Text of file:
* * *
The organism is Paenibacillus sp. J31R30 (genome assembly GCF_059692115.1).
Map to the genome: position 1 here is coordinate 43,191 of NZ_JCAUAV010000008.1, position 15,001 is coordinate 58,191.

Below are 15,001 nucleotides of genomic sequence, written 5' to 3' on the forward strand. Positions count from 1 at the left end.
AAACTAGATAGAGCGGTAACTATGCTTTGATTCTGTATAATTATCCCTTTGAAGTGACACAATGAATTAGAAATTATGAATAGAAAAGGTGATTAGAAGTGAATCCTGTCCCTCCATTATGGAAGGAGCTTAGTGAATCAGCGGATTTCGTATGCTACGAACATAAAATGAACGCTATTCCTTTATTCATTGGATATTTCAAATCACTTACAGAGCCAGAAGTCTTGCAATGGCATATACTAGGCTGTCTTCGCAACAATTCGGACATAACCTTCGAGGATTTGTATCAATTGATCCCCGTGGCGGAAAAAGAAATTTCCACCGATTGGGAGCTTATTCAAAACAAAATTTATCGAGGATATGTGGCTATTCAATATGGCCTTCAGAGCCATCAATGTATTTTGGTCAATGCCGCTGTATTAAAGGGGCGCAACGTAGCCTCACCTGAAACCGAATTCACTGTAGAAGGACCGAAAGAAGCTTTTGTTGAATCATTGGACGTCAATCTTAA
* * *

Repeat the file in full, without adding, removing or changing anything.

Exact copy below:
The organism is Paenibacillus sp. J31R30 (genome assembly GCF_059692115.1).
Map to the genome: position 1 here is coordinate 43,191 of NZ_JCAUAV010000008.1, position 15,001 is coordinate 58,191.

Below are 15,001 nucleotides of genomic sequence, written 5' to 3' on the forward strand. Positions count from 1 at the left end.
AAACTAGATAGAGCGGTAACTATGCTTTGATTCTGTATAATTATCCCTTTGAAGTGACACAATGAATTAGAAATTATGAATAGAAAAGGTGATTAGAAGTGAATCCTGTCCCTCCATTATGGAAGGAGCTTAGTGAATCAGCGGATTTCGTATGCTACGAACATAAAATGAACGCTATTCCTTTATTCATTGGATATTTCAAATCACTTACAGAGCCAGAAGTCTTGCAATGGCATATACTAGGCTGTCTTCGCAACAATTCGGACATAACCTTCGAGGATTTGTATCAATTGATCCCCGTGGCGGAAAAAGAAATTTCCACCGATTGGGAGCTTATTCAAAACAAAATTTATCGAGGATATGTGGCTATTCAATATGGCCTTCAGAGCCATCAATGTATTTTGGTCAATGCCGCTGTATTAAAGGGGCGCAACGTAGCCTCACCTGAAACCGAATTCACTGTAGAAGGACCGAAAGAAGCTTTTGTTGAATCATTGGACGTCAATCTTAA